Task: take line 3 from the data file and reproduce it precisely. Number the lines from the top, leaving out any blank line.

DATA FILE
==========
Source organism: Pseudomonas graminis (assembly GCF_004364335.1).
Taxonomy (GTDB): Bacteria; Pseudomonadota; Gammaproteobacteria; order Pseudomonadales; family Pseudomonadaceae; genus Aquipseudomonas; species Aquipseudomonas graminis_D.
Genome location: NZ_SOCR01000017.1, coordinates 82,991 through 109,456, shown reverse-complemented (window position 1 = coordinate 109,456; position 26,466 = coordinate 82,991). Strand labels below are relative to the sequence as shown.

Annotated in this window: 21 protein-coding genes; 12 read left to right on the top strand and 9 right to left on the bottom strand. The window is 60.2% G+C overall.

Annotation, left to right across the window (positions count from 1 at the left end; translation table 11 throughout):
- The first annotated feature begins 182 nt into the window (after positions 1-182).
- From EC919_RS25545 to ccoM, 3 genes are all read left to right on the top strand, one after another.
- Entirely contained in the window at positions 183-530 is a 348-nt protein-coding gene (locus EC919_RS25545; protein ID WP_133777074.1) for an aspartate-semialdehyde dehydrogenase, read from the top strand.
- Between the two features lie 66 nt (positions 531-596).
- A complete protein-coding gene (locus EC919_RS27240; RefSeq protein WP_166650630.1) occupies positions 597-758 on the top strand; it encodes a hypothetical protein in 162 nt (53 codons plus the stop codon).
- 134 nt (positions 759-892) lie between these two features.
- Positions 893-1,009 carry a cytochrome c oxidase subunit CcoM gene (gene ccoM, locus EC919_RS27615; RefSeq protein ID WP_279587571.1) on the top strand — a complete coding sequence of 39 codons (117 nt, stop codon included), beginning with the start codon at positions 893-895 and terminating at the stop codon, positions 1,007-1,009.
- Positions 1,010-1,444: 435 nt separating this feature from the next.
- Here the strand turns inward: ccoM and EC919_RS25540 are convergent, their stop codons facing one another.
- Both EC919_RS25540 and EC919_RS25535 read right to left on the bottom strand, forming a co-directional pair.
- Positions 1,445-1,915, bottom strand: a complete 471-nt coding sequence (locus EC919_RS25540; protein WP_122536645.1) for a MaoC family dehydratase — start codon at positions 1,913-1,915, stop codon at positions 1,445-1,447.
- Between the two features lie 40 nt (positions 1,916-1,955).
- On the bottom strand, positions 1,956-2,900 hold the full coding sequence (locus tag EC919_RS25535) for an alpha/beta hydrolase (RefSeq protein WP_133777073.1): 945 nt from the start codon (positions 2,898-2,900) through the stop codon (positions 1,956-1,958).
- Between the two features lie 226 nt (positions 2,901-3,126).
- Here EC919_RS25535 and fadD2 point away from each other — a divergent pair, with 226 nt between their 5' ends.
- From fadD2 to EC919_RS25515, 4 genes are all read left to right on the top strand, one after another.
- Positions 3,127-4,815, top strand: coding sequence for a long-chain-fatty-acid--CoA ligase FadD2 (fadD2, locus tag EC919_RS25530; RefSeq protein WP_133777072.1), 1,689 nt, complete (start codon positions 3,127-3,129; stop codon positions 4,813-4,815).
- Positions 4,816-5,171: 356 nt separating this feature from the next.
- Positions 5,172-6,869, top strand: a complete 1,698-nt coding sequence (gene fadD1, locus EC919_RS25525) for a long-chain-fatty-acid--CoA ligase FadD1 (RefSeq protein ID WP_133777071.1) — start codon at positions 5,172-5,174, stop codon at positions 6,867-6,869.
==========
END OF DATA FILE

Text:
Genome location: NZ_SOCR01000017.1, coordinates 82,991 through 109,456, shown reverse-complemented (window position 1 = coordinate 109,456; position 26,466 = coordinate 82,991). Strand labels below are relative to the sequence as shown.